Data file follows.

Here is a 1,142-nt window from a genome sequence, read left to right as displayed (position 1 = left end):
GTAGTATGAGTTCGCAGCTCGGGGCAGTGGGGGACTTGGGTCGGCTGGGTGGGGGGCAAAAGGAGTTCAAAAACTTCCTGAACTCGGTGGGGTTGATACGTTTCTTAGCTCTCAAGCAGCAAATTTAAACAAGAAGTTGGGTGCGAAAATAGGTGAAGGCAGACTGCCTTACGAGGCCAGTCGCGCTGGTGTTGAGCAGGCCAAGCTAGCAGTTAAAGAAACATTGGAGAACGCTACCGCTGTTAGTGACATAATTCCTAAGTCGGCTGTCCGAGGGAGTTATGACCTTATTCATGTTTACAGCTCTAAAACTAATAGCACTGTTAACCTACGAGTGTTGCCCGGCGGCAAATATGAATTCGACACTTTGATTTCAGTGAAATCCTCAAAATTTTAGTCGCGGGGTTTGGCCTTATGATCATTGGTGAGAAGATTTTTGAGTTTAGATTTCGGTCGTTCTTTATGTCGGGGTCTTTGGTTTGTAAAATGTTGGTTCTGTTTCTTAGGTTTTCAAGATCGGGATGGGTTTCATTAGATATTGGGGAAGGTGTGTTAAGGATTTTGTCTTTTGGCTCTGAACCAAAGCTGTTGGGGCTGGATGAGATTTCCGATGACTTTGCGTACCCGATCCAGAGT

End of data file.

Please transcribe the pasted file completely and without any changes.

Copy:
Here is a 1,142-nt window from a genome sequence, read left to right as displayed (position 1 = left end):
GTAGTATGAGTTCGCAGCTCGGGGCAGTGGGGGACTTGGGTCGGCTGGGTGGGGGGCAAAAGGAGTTCAAAAACTTCCTGAACTCGGTGGGGTTGATACGTTTCTTAGCTCTCAAGCAGCAAATTTAAACAAGAAGTTGGGTGCGAAAATAGGTGAAGGCAGACTGCCTTACGAGGCCAGTCGCGCTGGTGTTGAGCAGGCCAAGCTAGCAGTTAAAGAAACATTGGAGAACGCTACCGCTGTTAGTGACATAATTCCTAAGTCGGCTGTCCGAGGGAGTTATGACCTTATTCATGTTTACAGCTCTAAAACTAATAGCACTGTTAACCTACGAGTGTTGCCCGGCGGCAAATATGAATTCGACACTTTGATTTCAGTGAAATCCTCAAAATTTTAGTCGCGGGGTTTGGCCTTATGATCATTGGTGAGAAGATTTTTGAGTTTAGATTTCGGTCGTTCTTTATGTCGGGGTCTTTGGTTTGTAAAATGTTGGTTCTGTTTCTTAGGTTTTCAAGATCGGGATGGGTTTCATTAGATATTGGGGAAGGTGTGTTAAGGATTTTGTCTTTTGGCTCTGAACCAAAGCTGTTGGGGCTGGATGAGATTTCCGATGACTTTGCGTACCCGATCCAGAGT